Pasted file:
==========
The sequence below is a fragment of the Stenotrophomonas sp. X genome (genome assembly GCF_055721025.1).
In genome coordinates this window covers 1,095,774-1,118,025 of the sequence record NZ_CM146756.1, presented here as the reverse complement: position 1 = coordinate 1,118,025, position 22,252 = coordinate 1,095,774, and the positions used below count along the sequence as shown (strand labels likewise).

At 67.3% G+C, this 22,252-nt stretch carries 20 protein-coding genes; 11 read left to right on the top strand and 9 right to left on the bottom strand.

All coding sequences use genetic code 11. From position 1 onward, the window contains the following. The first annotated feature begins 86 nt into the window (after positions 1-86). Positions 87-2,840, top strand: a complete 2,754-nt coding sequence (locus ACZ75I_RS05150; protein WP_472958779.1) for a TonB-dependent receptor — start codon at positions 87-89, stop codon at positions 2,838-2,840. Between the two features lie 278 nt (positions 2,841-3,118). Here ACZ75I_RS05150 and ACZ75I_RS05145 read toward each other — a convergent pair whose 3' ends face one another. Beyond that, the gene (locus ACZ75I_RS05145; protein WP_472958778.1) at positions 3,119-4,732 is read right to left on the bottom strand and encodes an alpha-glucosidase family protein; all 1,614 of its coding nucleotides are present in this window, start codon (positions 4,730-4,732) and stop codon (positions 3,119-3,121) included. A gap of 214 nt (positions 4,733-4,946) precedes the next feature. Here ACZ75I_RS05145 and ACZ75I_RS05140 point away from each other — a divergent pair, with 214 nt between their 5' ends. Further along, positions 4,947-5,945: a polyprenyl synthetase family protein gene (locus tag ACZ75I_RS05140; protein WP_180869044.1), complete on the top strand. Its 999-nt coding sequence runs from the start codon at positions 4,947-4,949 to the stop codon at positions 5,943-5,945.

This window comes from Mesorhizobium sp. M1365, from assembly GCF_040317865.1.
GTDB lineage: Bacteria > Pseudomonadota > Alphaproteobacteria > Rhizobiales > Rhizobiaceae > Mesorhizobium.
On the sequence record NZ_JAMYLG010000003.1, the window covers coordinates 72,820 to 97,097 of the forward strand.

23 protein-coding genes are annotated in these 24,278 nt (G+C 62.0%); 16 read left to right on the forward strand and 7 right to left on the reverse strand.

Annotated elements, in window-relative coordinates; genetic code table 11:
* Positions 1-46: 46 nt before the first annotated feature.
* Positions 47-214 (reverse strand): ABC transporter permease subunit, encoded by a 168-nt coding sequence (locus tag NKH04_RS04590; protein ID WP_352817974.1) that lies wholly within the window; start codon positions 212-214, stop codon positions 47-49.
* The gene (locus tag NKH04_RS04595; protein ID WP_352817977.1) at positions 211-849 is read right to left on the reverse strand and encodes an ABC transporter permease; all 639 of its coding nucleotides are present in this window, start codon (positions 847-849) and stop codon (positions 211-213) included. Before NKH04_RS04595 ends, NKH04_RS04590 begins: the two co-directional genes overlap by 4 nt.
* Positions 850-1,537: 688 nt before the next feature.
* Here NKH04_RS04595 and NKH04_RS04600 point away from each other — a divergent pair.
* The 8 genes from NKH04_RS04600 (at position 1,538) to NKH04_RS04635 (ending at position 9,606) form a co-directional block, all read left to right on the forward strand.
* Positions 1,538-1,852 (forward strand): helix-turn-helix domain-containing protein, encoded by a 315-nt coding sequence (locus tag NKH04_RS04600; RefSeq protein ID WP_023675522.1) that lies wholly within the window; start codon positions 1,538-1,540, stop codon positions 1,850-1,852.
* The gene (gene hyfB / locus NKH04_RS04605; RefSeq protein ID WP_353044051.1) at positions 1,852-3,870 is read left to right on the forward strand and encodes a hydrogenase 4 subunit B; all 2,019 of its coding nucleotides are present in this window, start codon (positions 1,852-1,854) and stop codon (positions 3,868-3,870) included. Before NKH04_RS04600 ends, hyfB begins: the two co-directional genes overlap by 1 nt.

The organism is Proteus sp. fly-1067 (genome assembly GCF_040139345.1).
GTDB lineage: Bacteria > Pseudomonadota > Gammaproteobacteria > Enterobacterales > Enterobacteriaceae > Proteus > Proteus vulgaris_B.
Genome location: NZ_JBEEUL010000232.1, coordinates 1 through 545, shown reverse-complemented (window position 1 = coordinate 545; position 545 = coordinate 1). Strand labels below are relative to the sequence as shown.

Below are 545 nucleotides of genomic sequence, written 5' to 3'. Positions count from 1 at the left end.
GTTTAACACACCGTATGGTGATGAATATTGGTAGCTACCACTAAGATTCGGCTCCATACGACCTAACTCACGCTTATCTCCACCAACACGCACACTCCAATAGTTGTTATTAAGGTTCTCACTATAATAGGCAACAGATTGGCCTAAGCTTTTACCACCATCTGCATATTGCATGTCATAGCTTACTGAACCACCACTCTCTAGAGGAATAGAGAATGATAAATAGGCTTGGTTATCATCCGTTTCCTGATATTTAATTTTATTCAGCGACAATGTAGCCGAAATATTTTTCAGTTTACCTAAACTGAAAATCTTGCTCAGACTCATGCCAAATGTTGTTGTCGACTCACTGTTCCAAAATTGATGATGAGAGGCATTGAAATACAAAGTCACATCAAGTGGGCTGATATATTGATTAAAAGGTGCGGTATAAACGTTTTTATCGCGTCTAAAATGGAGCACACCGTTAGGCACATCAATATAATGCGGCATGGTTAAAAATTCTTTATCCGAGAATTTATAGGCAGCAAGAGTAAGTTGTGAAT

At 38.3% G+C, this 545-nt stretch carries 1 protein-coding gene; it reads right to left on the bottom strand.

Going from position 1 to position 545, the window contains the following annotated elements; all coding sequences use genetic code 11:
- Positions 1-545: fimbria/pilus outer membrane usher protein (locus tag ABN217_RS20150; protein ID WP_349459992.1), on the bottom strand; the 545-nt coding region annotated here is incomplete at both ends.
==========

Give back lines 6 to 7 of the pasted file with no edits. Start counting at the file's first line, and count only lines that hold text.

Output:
GTDB lineage: Bacteria > Pseudomonadota > Alphaproteobacteria > Rhizobiales > Rhizobiaceae > Mesorhizobium.
On the sequence record NZ_JAMYLG010000003.1, the window covers coordinates 72,820 to 97,097 of the forward strand.